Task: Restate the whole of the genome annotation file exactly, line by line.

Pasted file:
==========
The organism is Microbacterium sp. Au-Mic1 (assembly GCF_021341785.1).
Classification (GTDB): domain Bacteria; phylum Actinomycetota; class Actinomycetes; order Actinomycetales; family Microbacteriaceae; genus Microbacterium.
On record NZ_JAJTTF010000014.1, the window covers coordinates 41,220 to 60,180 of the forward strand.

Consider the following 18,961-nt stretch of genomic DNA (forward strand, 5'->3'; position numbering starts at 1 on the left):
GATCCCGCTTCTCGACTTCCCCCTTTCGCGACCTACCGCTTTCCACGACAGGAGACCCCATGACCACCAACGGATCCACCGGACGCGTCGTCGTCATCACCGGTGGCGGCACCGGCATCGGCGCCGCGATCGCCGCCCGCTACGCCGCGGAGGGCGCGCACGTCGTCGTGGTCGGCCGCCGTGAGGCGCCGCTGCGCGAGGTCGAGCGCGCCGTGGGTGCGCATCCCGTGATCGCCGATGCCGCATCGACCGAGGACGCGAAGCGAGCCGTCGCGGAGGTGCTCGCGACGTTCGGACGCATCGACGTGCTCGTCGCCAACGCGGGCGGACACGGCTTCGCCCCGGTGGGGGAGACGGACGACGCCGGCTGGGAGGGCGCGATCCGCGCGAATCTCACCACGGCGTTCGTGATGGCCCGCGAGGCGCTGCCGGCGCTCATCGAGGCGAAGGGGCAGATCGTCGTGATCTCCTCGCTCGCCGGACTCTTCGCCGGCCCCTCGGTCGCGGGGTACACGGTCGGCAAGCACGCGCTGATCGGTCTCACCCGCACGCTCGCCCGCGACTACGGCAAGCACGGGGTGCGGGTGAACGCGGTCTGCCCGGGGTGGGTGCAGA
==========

The organism is Microbacterium sp. Au-Mic1 (assembly GCF_021341785.1).
Classification (GTDB): domain Bacteria; phylum Actinomycetota; class Actinomycetes; order Actinomycetales; family Microbacteriaceae; genus Microbacterium.
On record NZ_JAJTTF010000014.1, the window covers coordinates 41,220 to 60,180 of the forward strand.

Consider the following 18,961-nt stretch of genomic DNA (forward strand, 5'->3'; position numbering starts at 1 on the left):
GATCCCGCTTCTCGACTTCCCCCTTTCGCGACCTACCGCTTTCCACGACAGGAGACCCCATGACCACCAACGGATCCACCGGACGCGTCGTCGTCATCACCGGTGGCGGCACCGGCATCGGCGCCGCGATCGCCGCCCGCTACGCCGCGGAGGGCGCGCACGTCGTCGTGGTCGGCCGCCGTGAGGCGCCGCTGCGCGAGGTCGAGCGCGCCGTGGGTGCGCATCCCGTGATCGCCGATGCCGCATCGACCGAGGACGCGAAGCGAGCCGTCGCGGAGGTGCTCGCGACGTTCGGACGCATCGACGTGCTCGTCGCCAACGCGGGCGGACACGGCTTCGCCCCGGTGGGGGAGACGGACGACGCCGGCTGGGAGGGCGCGATCCGCGCGAATCTCACCACGGCGTTCGTGATGGCCCGCGAGGCGCTGCCGGCGCTCATCGAGGCGAAGGGGCAGATCGTCGTGATCTCCTCGCTCGCCGGACTCTTCGCCGGCCCCTCGGTCGCGGGGTACACGGTCGGCAAGCACGCGCTGATCGGTCTCACCCGCACGCTCGCCCGCGACTACGGCAAGCACGGGGTGCGGGTGAACGCGGTCTGCCCGGGGTGGGTGCAGA